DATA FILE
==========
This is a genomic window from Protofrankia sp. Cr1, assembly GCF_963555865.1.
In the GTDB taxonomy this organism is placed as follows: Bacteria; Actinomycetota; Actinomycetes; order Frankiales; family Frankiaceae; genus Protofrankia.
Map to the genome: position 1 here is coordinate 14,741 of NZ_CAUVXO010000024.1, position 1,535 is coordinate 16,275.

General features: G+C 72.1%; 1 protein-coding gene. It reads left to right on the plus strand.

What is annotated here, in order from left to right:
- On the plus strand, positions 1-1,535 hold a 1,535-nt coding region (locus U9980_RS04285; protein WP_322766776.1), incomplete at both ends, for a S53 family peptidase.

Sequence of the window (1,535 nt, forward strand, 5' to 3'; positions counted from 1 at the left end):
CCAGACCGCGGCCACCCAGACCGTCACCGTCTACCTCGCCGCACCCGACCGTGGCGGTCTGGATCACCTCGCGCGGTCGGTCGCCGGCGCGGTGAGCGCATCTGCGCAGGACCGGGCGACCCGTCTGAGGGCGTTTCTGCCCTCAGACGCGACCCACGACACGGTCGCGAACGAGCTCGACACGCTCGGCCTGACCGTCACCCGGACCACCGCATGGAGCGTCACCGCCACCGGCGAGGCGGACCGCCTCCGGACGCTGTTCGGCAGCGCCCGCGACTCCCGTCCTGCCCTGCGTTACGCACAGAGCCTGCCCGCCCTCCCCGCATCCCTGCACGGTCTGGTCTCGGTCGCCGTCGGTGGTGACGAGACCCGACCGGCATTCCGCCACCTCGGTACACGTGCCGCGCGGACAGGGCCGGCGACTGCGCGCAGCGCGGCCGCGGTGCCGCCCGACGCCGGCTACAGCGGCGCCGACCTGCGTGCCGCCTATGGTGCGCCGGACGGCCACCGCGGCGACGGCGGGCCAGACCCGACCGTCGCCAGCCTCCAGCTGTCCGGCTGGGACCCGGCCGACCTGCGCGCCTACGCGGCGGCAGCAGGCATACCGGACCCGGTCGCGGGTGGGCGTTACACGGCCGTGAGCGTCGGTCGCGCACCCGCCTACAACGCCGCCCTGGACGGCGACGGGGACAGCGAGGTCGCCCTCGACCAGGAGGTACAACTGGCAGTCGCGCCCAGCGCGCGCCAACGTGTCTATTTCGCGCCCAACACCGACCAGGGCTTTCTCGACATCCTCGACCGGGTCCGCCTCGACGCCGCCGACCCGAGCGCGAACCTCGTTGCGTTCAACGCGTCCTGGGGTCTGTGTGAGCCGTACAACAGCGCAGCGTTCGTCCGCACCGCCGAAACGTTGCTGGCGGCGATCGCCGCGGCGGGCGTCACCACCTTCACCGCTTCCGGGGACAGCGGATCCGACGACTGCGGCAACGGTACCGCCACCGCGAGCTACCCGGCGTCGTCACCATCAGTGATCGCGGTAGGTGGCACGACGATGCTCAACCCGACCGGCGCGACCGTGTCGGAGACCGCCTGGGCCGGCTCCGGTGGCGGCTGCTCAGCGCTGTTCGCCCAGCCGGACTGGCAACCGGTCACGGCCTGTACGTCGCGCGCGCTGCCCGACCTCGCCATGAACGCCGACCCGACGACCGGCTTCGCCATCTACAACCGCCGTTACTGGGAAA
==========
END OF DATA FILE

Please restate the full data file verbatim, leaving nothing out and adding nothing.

This is a genomic window from Protofrankia sp. Cr1, assembly GCF_963555865.1.
In the GTDB taxonomy this organism is placed as follows: Bacteria; Actinomycetota; Actinomycetes; order Frankiales; family Frankiaceae; genus Protofrankia.
Map to the genome: position 1 here is coordinate 14,741 of NZ_CAUVXO010000024.1, position 1,535 is coordinate 16,275.

General features: G+C 72.1%; 1 protein-coding gene. It reads left to right on the plus strand.

What is annotated here, in order from left to right:
- On the plus strand, positions 1-1,535 hold a 1,535-nt coding region (locus U9980_RS04285; protein WP_322766776.1), incomplete at both ends, for a S53 family peptidase.

Sequence of the window (1,535 nt, forward strand, 5' to 3'; positions counted from 1 at the left end):
CCAGACCGCGGCCACCCAGACCGTCACCGTCTACCTCGCCGCACCCGACCGTGGCGGTCTGGATCACCTCGCGCGGTCGGTCGCCGGCGCGGTGAGCGCATCTGCGCAGGACCGGGCGACCCGTCTGAGGGCGTTTCTGCCCTCAGACGCGACCCACGACACGGTCGCGAACGAGCTCGACACGCTCGGCCTGACCGTCACCCGGACCACCGCATGGAGCGTCACCGCCACCGGCGAGGCGGACCGCCTCCGGACGCTGTTCGGCAGCGCCCGCGACTCCCGTCCTGCCCTGCGTTACGCACAGAGCCTGCCCGCCCTCCCCGCATCCCTGCACGGTCTGGTCTCGGTCGCCGTCGGTGGTGACGAGACCCGACCGGCATTCCGCCACCTCGGTACACGTGCCGCGCGGACAGGGCCGGCGACTGCGCGCAGCGCGGCCGCGGTGCCGCCCGACGCCGGCTACAGCGGCGCCGACCTGCGTGCCGCCTATGGTGCGCCGGACGGCCACCGCGGCGACGGCGGGCCAGACCCGACCGTCGCCAGCCTCCAGCTGTCCGGCTGGGACCCGGCCGACCTGCGCGCCTACGCGGCGGCAGCAGGCATACCGGACCCGGTCGCGGGTGGGCGTTACACGGCCGTGAGCGTCGGTCGCGCACCCGCCTACAACGCCGCCCTGGACGGCGACGGGGACAGCGAGGTCGCCCTCGACCAGGAGGTACAACTGGCAGTCGCGCCCAGCGCGCGCCAACGTGTCTATTTCGCGCCCAACACCGACCAGGGCTTTCTCGACATCCTCGACCGGGTCCGCCTCGACGCCGCCGACCCGAGCGCGAACCTCGTTGCGTTCAACGCGTCCTGGGGTCTGTGTGAGCCGTACAACAGCGCAGCGTTCGTCCGCACCGCCGAAACGTTGCTGGCGGCGATCGCCGCGGCGGGCGTCACCACCTTCACCGCTTCCGGGGACAGCGGATCCGACGACTGCGGCAACGGTACCGCCACCGCGAGCTACCCGGCGTCGTCACCATCAGTGATCGCGGTAGGTGGCACGACGATGCTCAACCCGACCGGCGCGACCGTGTCGGAGACCGCCTGGGCCGGCTCCGGTGGCGGCTGCTCAGCGCTGTTCGCCCAGCCGGACTGGCAACCGGTCACGGCCTGTACGTCGCGCGCGCTGCCCGACCTCGCCATGAACGCCGACCCGACGACCGGCTTCGCCATCTACAACCGCCGTTACTGGGAAA